Sun | Oct 25, 2020

Major changes to Diamond Mile qualification

Published:Wednesday | February 20, 2019 | 12:00 AMLivingston Scott/Gleaner Writer
From left: Major Hugh Blake, chief executive officer, Supreme Ventures Racing and Entertainment Limited (SVREL); Clovis Metcalfe, chairman of the Betting; Gaming and Lotteries Commission; Director of Racing at SVREL Christopher Armond and Solomon Sharpe, chairman of SVREL, show off the Diamond Mile trophy at the official launch of this year’s race. The launch was held at Caymanas Park yesterday.

In an effort to make the Diamond Mile race more balanced and competitive, Supreme Venture Racing and Entertainment Limited (SVREL) has made a number of adjustments to the conditions of the race for 2019.

At yesterday’s launch of the event at Caymanas Park, Chris Armond, director of racing at SVREL, said the purpose was to ensure that the race is run by horses who are more suited to running long distances, instead of sprinters.

“This year, we have made changes to the qualification to the Diamond Mile. For horses in the grade-one and stakes categories their earnings will be calculated on races six furlongs or more. No longer will five straight (1000 metres straight), five round (1000m round) or five-and-a-half-furlong (1100m) races be part of their qualification,” he said.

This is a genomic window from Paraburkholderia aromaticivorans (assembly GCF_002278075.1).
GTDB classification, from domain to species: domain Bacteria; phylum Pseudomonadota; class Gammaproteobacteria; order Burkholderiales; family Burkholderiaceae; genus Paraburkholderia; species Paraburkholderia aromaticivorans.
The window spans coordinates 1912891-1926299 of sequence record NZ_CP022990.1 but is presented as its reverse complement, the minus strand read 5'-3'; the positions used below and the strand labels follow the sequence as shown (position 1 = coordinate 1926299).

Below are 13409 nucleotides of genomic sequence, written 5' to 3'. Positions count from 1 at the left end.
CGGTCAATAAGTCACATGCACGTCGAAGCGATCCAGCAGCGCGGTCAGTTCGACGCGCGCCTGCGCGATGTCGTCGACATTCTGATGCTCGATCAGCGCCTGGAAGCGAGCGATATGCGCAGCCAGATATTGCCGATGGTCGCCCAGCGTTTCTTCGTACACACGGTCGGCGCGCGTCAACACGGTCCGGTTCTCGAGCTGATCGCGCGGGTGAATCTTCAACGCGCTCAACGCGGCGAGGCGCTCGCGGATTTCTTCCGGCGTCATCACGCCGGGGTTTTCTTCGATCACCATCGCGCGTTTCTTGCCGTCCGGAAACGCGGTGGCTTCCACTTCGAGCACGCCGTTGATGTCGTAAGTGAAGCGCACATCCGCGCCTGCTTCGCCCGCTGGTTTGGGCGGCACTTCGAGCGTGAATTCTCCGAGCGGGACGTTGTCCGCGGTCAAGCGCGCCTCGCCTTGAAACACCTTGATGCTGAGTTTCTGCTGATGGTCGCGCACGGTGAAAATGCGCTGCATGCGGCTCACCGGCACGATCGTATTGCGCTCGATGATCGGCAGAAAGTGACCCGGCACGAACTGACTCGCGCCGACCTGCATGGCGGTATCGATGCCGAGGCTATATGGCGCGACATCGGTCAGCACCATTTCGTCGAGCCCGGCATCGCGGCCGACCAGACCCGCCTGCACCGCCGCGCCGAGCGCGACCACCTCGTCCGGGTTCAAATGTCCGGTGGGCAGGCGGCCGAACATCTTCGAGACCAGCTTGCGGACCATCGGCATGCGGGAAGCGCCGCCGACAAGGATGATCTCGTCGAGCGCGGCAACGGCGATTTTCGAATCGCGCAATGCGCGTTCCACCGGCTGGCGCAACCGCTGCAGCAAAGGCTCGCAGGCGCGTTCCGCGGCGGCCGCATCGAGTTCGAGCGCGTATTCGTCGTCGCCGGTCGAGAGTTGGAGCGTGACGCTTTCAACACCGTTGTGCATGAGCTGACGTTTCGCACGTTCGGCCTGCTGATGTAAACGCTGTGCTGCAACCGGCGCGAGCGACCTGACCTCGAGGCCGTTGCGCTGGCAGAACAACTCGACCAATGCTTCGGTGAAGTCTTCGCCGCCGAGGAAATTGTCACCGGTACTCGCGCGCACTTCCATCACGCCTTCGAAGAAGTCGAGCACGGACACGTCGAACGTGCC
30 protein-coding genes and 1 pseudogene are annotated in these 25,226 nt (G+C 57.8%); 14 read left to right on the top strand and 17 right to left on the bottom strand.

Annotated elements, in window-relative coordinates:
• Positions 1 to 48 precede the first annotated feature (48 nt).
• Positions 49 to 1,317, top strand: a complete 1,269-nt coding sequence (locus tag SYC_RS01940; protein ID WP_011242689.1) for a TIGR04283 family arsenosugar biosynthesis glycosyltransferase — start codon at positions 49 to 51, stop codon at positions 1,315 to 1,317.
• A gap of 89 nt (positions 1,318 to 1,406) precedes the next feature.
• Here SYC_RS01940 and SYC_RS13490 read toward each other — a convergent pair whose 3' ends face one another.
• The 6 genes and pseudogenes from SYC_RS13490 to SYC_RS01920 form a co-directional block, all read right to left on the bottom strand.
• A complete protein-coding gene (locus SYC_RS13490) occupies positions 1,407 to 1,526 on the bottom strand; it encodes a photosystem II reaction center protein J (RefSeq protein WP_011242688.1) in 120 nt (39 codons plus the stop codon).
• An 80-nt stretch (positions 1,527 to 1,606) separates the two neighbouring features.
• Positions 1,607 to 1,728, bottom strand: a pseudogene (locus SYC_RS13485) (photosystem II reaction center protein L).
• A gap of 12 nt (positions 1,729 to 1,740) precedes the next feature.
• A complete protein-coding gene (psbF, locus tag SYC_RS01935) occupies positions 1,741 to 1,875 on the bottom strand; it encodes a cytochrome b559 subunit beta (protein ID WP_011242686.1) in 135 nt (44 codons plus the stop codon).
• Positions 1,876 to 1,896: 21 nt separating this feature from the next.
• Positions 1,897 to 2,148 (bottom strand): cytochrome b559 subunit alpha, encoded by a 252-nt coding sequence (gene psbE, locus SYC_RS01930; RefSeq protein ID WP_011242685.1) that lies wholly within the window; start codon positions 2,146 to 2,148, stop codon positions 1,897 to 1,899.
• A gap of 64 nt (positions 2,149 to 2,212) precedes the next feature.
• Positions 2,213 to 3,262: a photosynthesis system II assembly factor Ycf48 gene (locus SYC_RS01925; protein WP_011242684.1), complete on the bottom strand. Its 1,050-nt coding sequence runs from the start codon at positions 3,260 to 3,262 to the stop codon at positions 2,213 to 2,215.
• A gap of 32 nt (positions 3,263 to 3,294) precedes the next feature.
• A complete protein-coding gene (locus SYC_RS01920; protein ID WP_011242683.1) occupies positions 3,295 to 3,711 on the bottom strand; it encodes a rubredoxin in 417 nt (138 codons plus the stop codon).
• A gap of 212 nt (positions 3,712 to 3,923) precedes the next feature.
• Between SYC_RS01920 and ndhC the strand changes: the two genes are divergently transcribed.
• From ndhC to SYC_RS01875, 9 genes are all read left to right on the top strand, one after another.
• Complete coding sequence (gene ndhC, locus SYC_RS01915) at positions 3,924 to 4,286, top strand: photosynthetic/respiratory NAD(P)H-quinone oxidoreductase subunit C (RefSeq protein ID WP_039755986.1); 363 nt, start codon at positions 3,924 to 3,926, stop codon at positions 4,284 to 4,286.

“In the open and overnight allowances, the distance is seven furlongs (1400m) or over, so a five straight, five round, five and a half, six (1200m) and six and a half furlongs (1300m), the earnings derived from races in those categories will not allow you to qualify for the Diamond Mile. The whole idea is to have a level field of horses running over one mile, instead of horses who are basically sprinters but who earn enough money (in sprint races) and keep out horses who are better suited for a mile race,” he explained.

The winners of the Jamaica Derby, the Superstakes, the Caribbean Sprint Championship, the Caymanas Invitational Mile and the Gold Cup will receive automatic qualification for the Diamond Mile, and Armond expects a more competitive field of horses.

“Before (the changes), the winner of any race, over any distance in those three categories, would qualify, but we believe the changes will give us a better-quality field of horses, and hence the reason why the changes were made. So once they earn the stakes in the categories over six and seven [furlongs] they will get in [the race],” he said.

The Diamond Mile, the race with the largest purse (approximately J$15 million) in the English-speaking Caribbean, will be run in November this year. This is a month earlier than usual.

In explaining this yesterday, Clovis Metcalfe, chairman of the Betting, Gaming and Lotteries Commission, said: “Diamond Mile 2019 will be held on Saturday, November 9. This is a month earlier in order to enable horses from the Caribbean to be able to participate at the Caribbean Classic in Florida in December.”